Petraeus, Tell Us Something We Don't Already Know

General David Petraeus' testimony Tuesday and Wednesday of this week will be another chapter in U.S. foreign policy's long-running "is the surge working?" debate. The General and Ambassador Ryan Crocker will offer up some good news counterpoints to the not-so-good news out of Basra from the last weekend of March. But in the ways that matter, there's no need to debate in the present tense -- the surge isn't working, it's already worked, and the question is what the Democrats plan to do about it.

To evaluate the surge, you have to consider its goals. Peter Feaver, who spent years working on the National Security Council on Iraq issues as a specialist on domestic public opinion, has explained in Commentary the administration's desire "to develop and implement a workable strategy that could be handed over to Bush's successor." Or as Senate Foreign Relations Committee Chairman Joe Biden less charitably put it there's no plan at all other than "to muddle through and hand the problem off to his successor."

Given the Bush administration's goals -- primarily to rescue their legacy from its current disastrous shape -- policy and partisan politics are closely linked. Consider where we stood eighteen months ago, just after the 2006 midterm elections. Republican members of Congress were running scared after substantial electoral defeats driven by public disgruntlement with Iraq. This set the stage for the Democrats' preferred political strategy, in which they would join together with moderate (and vulnerable) Republicans to force the war to start winding-down without needing to do anything risky like deny a presidential request for a emergency war-related appropriations. This would have in turn been disastrous for the Bush legacy, he would have launched an unprovoked war with Iraq and then lost it.

The surge was the antidote, and it worked brilliantly. Combined with some well-timed primary challenges to try to purge the House of GOP dissenters and Senator Chuck Hagel's decision to retire, it created a Republican Party utterly committed to the Iraq venture and willing to march in lockstep against anti-war initiatives from the Democrats. This allowed congressional Republicans to sustain a veto of a timeline-laden war supplemental back last year and created a situation where the only means by which Democrats could stop the war was to refuse, along party lines, to vote money for it. That was a political risk party leaders wouldn't take it, ensuring that the war will continue. Meanwhile, thanks to the elevated surge-related troop levels, minor withdrawals can take place throughout the 2008 election year and still leave the total number of forces in Iraq in November essentially where they were in 2006.

Iraq will, in short, be handed off to Bush's successor. The administration can even hope that the surge's apparent success in reducing American casualty rates (better than the reverse, but hardly a worthwhile strategic accomplishment -- we could get casualties much lower by simply leaving) will eventually reduce either the war's unpopularity or else the war's salience enough to put McCain in office. But even if McCain loses, the administration can still hope for an outcome that allows them to blame failure not on the war's architects but on the Democrats, thus allowing the president's legacy -- and the larger cause of an imperial vision of American foreign policy -- to live to fight another day, much as revisionist takes on Vietnam gained adherents in the 1980s and 90s.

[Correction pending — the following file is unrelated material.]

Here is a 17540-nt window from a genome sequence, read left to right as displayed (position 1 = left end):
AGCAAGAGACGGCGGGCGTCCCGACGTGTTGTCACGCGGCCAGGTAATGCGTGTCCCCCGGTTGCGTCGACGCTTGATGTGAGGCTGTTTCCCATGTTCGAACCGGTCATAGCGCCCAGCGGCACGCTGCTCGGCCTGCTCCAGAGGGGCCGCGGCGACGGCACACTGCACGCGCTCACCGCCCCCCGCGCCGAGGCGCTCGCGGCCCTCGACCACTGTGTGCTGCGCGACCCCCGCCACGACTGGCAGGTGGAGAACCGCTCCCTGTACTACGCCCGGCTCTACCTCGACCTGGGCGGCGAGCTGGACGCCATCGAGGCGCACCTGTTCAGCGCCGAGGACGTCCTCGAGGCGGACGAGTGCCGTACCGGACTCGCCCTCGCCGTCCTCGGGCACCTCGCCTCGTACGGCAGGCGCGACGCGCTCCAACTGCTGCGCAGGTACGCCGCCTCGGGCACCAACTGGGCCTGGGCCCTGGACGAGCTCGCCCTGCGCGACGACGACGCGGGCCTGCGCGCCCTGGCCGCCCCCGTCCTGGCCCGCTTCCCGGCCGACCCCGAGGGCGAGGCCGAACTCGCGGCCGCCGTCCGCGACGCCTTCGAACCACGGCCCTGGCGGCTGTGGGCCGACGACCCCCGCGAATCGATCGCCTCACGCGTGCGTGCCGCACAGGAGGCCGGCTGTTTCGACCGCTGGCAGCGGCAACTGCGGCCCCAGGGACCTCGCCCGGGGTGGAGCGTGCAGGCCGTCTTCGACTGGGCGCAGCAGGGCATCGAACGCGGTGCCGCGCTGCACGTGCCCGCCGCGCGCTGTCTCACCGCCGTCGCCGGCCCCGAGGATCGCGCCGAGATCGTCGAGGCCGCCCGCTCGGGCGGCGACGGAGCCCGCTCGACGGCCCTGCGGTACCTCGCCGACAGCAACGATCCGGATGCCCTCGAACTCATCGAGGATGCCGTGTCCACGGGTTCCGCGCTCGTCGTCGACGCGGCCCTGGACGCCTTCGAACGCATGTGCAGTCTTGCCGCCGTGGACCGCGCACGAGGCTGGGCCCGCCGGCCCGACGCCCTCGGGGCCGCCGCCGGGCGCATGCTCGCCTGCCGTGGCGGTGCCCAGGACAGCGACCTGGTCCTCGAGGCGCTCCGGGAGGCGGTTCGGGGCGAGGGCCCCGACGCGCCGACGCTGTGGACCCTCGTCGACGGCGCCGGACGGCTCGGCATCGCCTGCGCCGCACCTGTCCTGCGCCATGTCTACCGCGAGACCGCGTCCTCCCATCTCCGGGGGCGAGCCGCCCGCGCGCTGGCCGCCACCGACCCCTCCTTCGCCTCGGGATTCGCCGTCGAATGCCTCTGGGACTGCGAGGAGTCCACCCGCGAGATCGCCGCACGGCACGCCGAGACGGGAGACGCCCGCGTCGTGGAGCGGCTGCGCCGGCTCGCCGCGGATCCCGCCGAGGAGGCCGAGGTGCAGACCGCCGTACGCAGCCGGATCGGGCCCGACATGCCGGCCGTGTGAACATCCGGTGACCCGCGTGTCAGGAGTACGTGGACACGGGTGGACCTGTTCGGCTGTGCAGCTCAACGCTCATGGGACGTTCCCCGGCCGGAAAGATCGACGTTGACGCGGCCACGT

Under the circumstances, it's imperative that Democrats running this year seek a clearer political mandate from the voters than they got in 2006 and move swiftly to implement it if they win. Something along the lines of the Responsible Plan to End the War in Iraq, proposed by a clutch of Democratic House challengers, is the way to go. The presidential candidates, by contrast, have been pretty cagey about what, exactly, they intend to do if they win. Meanwhile, think tanks that house the next generation of Democratic executive branch appointees continue to churn out would-be third way positions like the Center for a New American Security's strategy for "conditional engagement" in Iraq.

Such strategies can and should be criticized on their substantive merits, but the broader progressive community must also recognize that they represent an enormous political risk. To take over from the Bush administration and then change strategies would be, in effect, to assume responsibility for Bush's folly -- an enormous unforced political error. If, by contrast, Democrats squarely tell the public that U.S. military engagement with Iraq has no good strategic rationale and win an election, they'll then be set up to bring the war to a rapid conclusion with the understanding that the inevitable fallout is, like the previous five years of war, the responsibility of the blunder of initially invading. Anything short of a clear promise to withdraw, matched with determination to actually do it, will play right into Bush's hands. He's hoping to pass the Iraq baton to his successor, leaving him (or, less likely, her) stuck with the paralyzing establishment view re-iterated in a recent U.S. Institute of Peace report that we're making no progress in Iraq, but daren't withdraw precisely because of that lack of progress. But to mix metaphors, Bush's baton is actually a hand grenade -- or maybe a highly radioactive plutonium rod -- and Democrats' best choice is to let it drop as quickly and cleanly as possible.

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